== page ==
Open Access: The NoaNet Approach 

Mike Henson:

Certainly, the open-access principle is really about having a common infrastructure to allow multiple services and service providers to offer their products and services over. So you invest once in the fiber infrastructure or the wireless infrastructure to reach a high capacity method so that they can have any type of services that someone can imagine. And then it allows service providers to come in and offer their services, and in some forms, they compete. In other forms, they have different services. So there’s no competition because they’re not offering the same service to the customer. In the end, the end-user on an open-access network gets to pick and choose from the range of service they want and the quality of service they want from a provider. If someone’s not responsive, they can go find someone else. They’re not held to just one option only. And that’s the principles that we operate under open access.

Craig Corbin:

You know, when you look at that approach, a big part of the success of NoaNet has been the ability to provide network diversity redundancy. I know that in earlier conversations, you had talked about the three things that you needed to avoid in any effort of this type and that’s an electronic failure, the physical failure, and then operational or human failures, but the network diversity that’s inherent with NoaNet truly is a huge part of your success. If you would talk about that.

Mike Henson:

Certainly, we build often times, we try to build physical diversity in and in rural areas, that’s tough. And that’s why open access is so important because a common infrastructure is much more affordable when you do it once versus multiple times. So getting that diversity allows us in a physical fashion to have multiple paths to a location. And then in order to build upon that, we use electrical diversity and that would be having protocols and systems in place like MPLS in order to allow multiple different paths from an area to give you electrical diversity. And then of course the biggest issue is no matter what else you do in this world, people make mistakes. So you try to build your system around having multiple layers so that if one layer is impacted by a human error, the other layers are not. We spend a lot of time at NoaNet trying to think about how to build our systems to accommodate for those three types of failures to provide the maximum uptime for a customer.

Craig Corbin:

Being able to depend upon that as something that is priceless, both from a commercial standpoint and from a residential user standpoint. I wanted to shift gears back, Claire, again, we touched briefly on events of the last 12 months, and things that have gone on and the immense laser focus on the need for connectivity for everyone across the board. And so much of what has been done there in Washington State has made a tremendous impact on that through the implementation of Wi-Fi hotspots. And I know that, I think dating back to last summer, there was a huge statewide push for universal public access. Tell us about the Wi-Fi hotspots program there.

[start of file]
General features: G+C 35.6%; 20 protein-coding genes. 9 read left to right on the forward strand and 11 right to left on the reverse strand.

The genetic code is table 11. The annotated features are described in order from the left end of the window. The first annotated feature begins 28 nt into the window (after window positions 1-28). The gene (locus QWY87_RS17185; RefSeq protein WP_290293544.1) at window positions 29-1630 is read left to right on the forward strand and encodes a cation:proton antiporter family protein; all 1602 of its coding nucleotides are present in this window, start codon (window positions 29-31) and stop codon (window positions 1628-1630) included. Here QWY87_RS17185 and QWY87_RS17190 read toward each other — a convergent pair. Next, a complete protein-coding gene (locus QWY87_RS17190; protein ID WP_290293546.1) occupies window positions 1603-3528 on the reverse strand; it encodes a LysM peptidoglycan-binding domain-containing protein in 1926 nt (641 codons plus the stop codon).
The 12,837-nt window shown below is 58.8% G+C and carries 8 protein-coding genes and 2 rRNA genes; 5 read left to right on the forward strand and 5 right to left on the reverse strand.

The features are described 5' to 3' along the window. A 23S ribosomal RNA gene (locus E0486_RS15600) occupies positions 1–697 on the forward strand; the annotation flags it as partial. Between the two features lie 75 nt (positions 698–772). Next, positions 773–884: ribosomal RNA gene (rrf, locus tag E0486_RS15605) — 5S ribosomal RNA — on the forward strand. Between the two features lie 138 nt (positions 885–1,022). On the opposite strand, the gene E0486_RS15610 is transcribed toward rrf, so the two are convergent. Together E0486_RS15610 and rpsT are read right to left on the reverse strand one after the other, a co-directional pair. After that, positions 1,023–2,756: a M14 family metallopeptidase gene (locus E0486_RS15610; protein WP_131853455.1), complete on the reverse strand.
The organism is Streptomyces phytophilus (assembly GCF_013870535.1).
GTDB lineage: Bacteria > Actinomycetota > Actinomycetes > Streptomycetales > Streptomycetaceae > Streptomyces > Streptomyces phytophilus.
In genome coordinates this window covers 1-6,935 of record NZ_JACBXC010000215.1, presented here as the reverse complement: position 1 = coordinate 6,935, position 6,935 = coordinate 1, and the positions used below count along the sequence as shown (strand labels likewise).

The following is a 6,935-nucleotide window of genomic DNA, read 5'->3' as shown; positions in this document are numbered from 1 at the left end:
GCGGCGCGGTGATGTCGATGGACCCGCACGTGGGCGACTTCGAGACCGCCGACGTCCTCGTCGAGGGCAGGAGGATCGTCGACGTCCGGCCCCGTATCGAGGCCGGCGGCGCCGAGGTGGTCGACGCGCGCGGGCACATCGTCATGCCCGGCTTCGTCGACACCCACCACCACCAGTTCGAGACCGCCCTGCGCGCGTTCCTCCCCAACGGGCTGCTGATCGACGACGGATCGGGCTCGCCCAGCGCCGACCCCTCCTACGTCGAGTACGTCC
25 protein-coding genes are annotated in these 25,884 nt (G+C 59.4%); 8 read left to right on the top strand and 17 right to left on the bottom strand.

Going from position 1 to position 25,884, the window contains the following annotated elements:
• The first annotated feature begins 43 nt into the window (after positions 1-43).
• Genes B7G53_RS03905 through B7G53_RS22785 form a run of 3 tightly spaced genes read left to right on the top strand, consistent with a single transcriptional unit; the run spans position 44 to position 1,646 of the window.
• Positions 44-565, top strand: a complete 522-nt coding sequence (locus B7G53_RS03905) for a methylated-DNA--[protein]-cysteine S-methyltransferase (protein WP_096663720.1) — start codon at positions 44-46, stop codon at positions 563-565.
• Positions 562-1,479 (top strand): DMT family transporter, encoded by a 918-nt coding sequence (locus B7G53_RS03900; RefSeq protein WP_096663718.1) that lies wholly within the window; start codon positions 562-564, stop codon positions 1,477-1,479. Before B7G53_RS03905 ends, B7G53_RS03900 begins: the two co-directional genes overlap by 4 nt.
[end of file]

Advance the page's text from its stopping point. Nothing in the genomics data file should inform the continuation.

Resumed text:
Claire Ward:

This was an incredible effort and really an effort that shows the power of folks working together. We had NoaNet, the library system, the states, and private providers, big companies like Microsoft, our universities, all jumping in together to create a network of free Wi-Fi hotspots available across the state to help folks who needed internet during this really critical time when everyone was scrambling to figure out what to do since all of a sudden we were in the middle of a global pandemic. The result of that was inspiring.

Claire Ward:

We had over 600 Wi-Fi hotspots up within a matter of months. There was data collected on how people were using those deployed hotspots. People were jumping around to do their work teleconferencing and they were jumping on to access their schoolwork. And also in a pandemic, you need release. People were jumping on to watch Netflix sometimes. Right? And I don’t want to undervalue that because we have all binged Netflix this year.

Claire Ward:

So we have all done it. It was really a tremendous effort and something that I think brought a lot of value to those areas that don’t yet have just universal good internet.

Craig Corbin:

As part of that also is, Mike, providing the assurance that there is security in place with those hotspots. Talk about the security protocols that are incorporated with this effort.

Mike Henson:

Well, we’ve been doing a number of things online for security purposes, including DNS monitoring and screening and trying to allow people to understand what risky sites are in places where we were expecting students, in some cases, we implemented content filtering in order to be consistent with the Child Internet Protection Act, in order to allow them to feel safe in letting their children use it. And in other places, we continue to try to post notices and educate people about the risk that comes with getting online in a public forum.

Open Access 9-1-1 Fostering Next Generation Public Safety 

Craig Corbin:

You are listening to The Broadband Bunch. We are visiting with the Marketing and Communications Manager of NoaNet, Claire Ward, and NoaNet’s Chief Security Officer, Mike Henson. And I know that there are so many topics that we could delve into today. But one thing that I really have been so impressed with is the statewide 9-1-1 project, because that is something that has a direct impact on every citizen across the state. Mike, from your perspective, give us a little bit of the early thinking on what you wanted to accomplish and how you approached this particular project.

Mike Henson: